Super Ads, AI Search Game Over, AI-Review Responses

Super Ads, AI Search Game Over, AI-Review Responses

Do Super Bowl Ads Matter?

It was a great game, but what about the ads? This year they cost ~$7 million for 30 seconds. Do they deliver value? That's the perennial debate. (The actual price is higher because of production and talent costs.) There are multiple lists out today of the best and worst ads (e.g., here, here, here). Some ads were funny and clever (e.g., Pepsi, Pop Corners, Dunkin, Workday) others were not. It's a tough call but I think my favorite was the Ram "premature electrification" spot, which spoofed pharmaceutical ads. Regardless of how much you laughed or enjoyed them, chances are none of these ads will change your behavior. One of the best Super Bowl ads of all time, the 2012 Volkswagen "Darth Vader" ad, probably didn't sell a single additional Passat. And given that you could take the $7 million (or $10 - $15 million all in) and buy millions of digital impressions, why would anyone continue to do this?  

Our take:

  • Super Bowl ads work best for pure awareness of new products (sometimes as reminders). At the margins, they may prompt buying.
  • Brands often integrate the ad creative into larger digital/social campaigns that continue to run for weeks after the game is over.
  • Mostly, brands continue to spend because there are few mass audience events now, and people distrust or are numb to most digital advertising.

AI-Search: Game Over Already?

We don't yet have access to BingGPT. But there are some early reviews out, which are mostly positive: Brodie Clark, GeekWire, CNET. What they collectively suggest is: Bing with AI is much better than Bing alone. But it's not a "Google killer," especially if Google can thoughtfully integrate Bard. However, BingGPT will find converts seeking credible alternatives to Google. Beyond this, there are reasons to believe AI-enhanced search might reinforce the positions of Google and Microsoft. It's an open question about whether AI in search will cause more "zero-click" behavior or drive traffic to publishers; the answer probably is more nuanced and complex than that. Another concern is that smaller search providers using GPT could quickly be eclipsed by Bing and Google. It would be a disappointment if the emerging combination of AI and search was immediately dominated by Google and Microsoft – although that is more likely than not.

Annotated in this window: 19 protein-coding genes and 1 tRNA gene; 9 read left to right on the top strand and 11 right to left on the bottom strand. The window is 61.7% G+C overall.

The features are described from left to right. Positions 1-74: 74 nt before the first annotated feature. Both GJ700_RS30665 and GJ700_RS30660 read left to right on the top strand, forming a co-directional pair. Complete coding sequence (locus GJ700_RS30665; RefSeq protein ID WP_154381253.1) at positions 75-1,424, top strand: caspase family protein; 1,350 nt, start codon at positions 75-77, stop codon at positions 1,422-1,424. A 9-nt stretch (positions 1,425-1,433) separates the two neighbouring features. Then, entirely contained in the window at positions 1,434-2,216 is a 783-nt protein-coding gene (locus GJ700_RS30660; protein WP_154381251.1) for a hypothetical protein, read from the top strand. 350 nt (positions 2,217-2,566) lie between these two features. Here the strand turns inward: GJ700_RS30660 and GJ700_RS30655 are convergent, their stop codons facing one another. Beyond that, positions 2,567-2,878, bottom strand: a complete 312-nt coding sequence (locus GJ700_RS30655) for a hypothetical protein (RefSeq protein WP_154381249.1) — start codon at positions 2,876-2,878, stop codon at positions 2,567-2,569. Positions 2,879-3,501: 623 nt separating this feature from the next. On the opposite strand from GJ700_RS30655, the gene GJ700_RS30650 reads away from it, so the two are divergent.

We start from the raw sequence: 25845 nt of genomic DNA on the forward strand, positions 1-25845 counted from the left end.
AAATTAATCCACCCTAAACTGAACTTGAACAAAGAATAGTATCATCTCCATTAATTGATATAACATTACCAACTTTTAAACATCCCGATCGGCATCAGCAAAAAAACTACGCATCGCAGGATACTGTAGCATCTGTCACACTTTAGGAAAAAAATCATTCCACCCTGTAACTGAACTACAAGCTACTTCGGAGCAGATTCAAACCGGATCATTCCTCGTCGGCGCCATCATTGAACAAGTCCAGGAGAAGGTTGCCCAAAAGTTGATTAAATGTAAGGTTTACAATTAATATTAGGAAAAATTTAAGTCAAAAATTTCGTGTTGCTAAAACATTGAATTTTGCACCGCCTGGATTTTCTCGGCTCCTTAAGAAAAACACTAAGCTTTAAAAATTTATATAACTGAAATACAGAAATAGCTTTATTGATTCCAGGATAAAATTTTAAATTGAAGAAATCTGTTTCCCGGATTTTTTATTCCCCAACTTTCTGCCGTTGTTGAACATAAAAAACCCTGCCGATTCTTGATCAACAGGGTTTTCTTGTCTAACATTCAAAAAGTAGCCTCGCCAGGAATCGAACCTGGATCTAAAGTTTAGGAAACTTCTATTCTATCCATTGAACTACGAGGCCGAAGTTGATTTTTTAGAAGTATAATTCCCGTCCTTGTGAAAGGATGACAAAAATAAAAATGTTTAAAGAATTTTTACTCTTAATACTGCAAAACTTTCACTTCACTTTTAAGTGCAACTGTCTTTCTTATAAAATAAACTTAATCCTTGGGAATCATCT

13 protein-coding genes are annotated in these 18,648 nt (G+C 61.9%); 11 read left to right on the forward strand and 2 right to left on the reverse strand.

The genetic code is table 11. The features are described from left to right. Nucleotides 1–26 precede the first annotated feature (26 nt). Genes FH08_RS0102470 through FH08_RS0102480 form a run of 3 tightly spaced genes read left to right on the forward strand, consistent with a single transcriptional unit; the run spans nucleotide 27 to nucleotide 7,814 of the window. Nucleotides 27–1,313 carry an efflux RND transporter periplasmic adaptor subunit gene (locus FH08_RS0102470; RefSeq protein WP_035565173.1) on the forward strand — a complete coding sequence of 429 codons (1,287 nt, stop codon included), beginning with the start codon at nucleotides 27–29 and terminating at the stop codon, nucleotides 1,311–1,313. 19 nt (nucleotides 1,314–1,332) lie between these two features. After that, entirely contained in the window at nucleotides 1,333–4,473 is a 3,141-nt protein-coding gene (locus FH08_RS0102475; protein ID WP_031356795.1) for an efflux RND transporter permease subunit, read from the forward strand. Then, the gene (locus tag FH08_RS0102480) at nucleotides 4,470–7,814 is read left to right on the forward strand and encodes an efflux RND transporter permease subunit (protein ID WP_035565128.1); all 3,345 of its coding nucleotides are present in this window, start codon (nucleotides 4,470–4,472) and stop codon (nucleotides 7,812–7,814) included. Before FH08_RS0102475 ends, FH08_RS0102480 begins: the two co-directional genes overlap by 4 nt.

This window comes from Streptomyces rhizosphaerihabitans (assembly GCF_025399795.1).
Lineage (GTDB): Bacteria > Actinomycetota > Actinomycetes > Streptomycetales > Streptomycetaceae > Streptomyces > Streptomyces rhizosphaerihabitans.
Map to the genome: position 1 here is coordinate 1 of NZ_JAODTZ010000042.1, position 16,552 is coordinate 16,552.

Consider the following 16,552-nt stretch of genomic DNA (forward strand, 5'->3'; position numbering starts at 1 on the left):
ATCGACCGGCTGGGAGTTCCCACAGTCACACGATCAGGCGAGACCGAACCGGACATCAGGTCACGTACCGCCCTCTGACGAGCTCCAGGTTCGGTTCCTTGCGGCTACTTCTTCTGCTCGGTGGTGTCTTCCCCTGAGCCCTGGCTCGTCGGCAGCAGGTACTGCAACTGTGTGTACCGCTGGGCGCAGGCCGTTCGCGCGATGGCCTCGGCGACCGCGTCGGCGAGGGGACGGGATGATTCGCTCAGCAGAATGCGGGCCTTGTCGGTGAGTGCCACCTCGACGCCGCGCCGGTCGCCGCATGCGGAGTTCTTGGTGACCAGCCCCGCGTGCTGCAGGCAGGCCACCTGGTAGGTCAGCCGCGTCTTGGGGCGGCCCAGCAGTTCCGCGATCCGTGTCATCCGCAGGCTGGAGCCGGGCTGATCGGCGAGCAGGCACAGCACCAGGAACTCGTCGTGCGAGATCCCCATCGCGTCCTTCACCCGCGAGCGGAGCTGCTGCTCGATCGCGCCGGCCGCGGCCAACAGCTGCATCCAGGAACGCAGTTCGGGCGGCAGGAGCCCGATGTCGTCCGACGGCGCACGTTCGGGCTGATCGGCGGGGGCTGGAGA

Source: Microsoft

Our take:

  • There's an opportunity to create new and very different "search" user experiences than what we have today. That's exciting.
  • Google isn't going to disrupt itself. It appears Bing won't really either, although the Bing UX appears to be a positive improvement.  
  • Regardless, we may see reinvigorated vertical search if subject-specific sites can integrate AI in ways that provide a more complete or better UX.

And Now: AI-Review Responses

According to BrightLocal's 2023 Local Consumer Review Survey, 88% of people are more likely to "use a business if they can see the business owner responds to all reviews, whether positive or negative." Generally speaking, brands and franchises are much worse at responding to local reviews than SMBs. Enter SOCi's new GPT-based review response tool. The company says it is first in a new line of products that will automate workflows across marketing channels. Responding to reviews is a clear use case for AI tools and SOCi appears to be the first of the major reputation management platforms to implement it – all will need to. In the world of "local customer experience management," these capabilities will soon be mandatory for SaaS companies catering to multi-location brands. You can expect more announcements and rollouts from SOCi's competitors. But how might automated review responses impact consumer perceptions and trust?

Source: Unsplash

Our take:

  • First, this is a great local AI/GPT use case. It solves a clear problem: brands and franchises that simply can't or won't respond to reviews.
  • Execution is key. Responses must not be generic and it can't be "set it and forget it." That will be the temptation. But that would miss important customer service issues that need to be addressed.
  • There's also the risk that automated review responses could make a brand seem "inauthentic." And how will the review platforms respond; will they allow automated responses at scale?

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